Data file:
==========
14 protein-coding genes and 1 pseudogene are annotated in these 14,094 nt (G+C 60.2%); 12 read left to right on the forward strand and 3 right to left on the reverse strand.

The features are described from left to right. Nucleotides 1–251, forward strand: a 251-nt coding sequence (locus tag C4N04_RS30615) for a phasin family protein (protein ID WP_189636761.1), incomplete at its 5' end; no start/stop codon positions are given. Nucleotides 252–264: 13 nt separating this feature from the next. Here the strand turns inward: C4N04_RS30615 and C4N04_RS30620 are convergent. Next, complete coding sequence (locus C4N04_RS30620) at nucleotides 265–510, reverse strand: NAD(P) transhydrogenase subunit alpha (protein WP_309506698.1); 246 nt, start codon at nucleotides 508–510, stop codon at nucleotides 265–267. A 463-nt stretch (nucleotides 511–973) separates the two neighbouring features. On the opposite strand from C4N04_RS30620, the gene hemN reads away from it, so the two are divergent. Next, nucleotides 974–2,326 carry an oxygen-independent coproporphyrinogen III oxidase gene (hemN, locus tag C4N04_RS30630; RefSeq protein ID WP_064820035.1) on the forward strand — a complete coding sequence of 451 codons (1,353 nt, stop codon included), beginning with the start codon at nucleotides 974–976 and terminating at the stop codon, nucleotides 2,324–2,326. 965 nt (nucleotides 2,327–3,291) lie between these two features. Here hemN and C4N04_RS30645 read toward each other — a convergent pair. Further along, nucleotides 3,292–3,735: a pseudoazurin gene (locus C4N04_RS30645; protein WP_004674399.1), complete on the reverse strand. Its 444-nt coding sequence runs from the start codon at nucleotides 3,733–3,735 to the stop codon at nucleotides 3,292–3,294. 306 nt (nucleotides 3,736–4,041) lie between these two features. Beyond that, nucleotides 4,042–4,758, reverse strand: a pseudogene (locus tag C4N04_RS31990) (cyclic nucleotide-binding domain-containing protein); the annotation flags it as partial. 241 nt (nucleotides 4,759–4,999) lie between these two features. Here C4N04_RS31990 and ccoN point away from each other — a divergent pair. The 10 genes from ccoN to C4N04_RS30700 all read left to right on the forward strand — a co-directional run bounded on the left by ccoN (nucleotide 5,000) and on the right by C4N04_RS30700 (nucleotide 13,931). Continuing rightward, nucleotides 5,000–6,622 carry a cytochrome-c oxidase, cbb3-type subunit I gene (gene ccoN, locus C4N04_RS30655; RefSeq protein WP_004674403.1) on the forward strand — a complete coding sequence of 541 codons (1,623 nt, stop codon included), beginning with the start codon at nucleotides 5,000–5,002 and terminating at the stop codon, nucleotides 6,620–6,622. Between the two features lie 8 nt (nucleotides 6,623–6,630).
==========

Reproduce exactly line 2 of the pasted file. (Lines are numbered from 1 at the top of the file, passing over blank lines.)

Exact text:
The features are described from left to right. Nucleotides 1–251, forward strand: a 251-nt coding sequence (locus tag C4N04_RS30615) for a phasin family protein (protein ID WP_189636761.1), incomplete at its 5' end; no start/stop codon positions are given. Nucleotides 252–264: 13 nt separating this feature from the next. Here the strand turns inward: C4N04_RS30615 and C4N04_RS30620 are convergent. Next, complete coding sequence (locus C4N04_RS30620) at nucleotides 265–510, reverse strand: NAD(P) transhydrogenase subunit alpha (protein WP_309506698.1); 246 nt, start codon at nucleotides 508–510, stop codon at nucleotides 265–267. A 463-nt stretch (nucleotides 511–973) separates the two neighbouring features. On the opposite strand from C4N04_RS30620, the gene hemN reads away from it, so the two are divergent. Next, nucleotides 974–2,326 carry an oxygen-independent coproporphyrinogen III oxidase gene (hemN, locus tag C4N04_RS30630; RefSeq protein ID WP_064820035.1) on the forward strand — a complete coding sequence of 451 codons (1,353 nt, stop codon included), beginning with the start codon at nucleotides 974–976 and terminating at the stop codon, nucleotides 2,324–2,326. 965 nt (nucleotides 2,327–3,291) lie between these two features. Here hemN and C4N04_RS30645 read toward each other — a convergent pair. Further along, nucleotides 3,292–3,735: a pseudoazurin gene (locus C4N04_RS30645; protein WP_004674399.1), complete on the reverse strand. Its 444-nt coding sequence runs from the start codon at nucleotides 3,733–3,735 to the stop codon at nucleotides 3,292–3,294. 306 nt (nucleotides 3,736–4,041) lie between these two features. Beyond that, nucleotides 4,042–4,758, reverse strand: a pseudogene (locus tag C4N04_RS31990) (cyclic nucleotide-binding domain-containing protein); the annotation flags it as partial. 241 nt (nucleotides 4,759–4,999) lie between these two features. Here C4N04_RS31990 and ccoN point away from each other — a divergent pair. The 10 genes from ccoN to C4N04_RS30700 all read left to right on the forward strand — a co-directional run bounded on the left by ccoN (nucleotide 5,000) and on the right by C4N04_RS30700 (nucleotide 13,931). Continuing rightward, nucleotides 5,000–6,622 carry a cytochrome-c oxidase, cbb3-type subunit I gene (gene ccoN, locus C4N04_RS30655; RefSeq protein WP_004674403.1) on the forward strand — a complete coding sequence of 541 codons (1,623 nt, stop codon included), beginning with the start codon at nucleotides 5,000–5,002 and terminating at the stop codon, nucleotides 6,620–6,622. Between the two features lie 8 nt (nucleotides 6,623–6,630).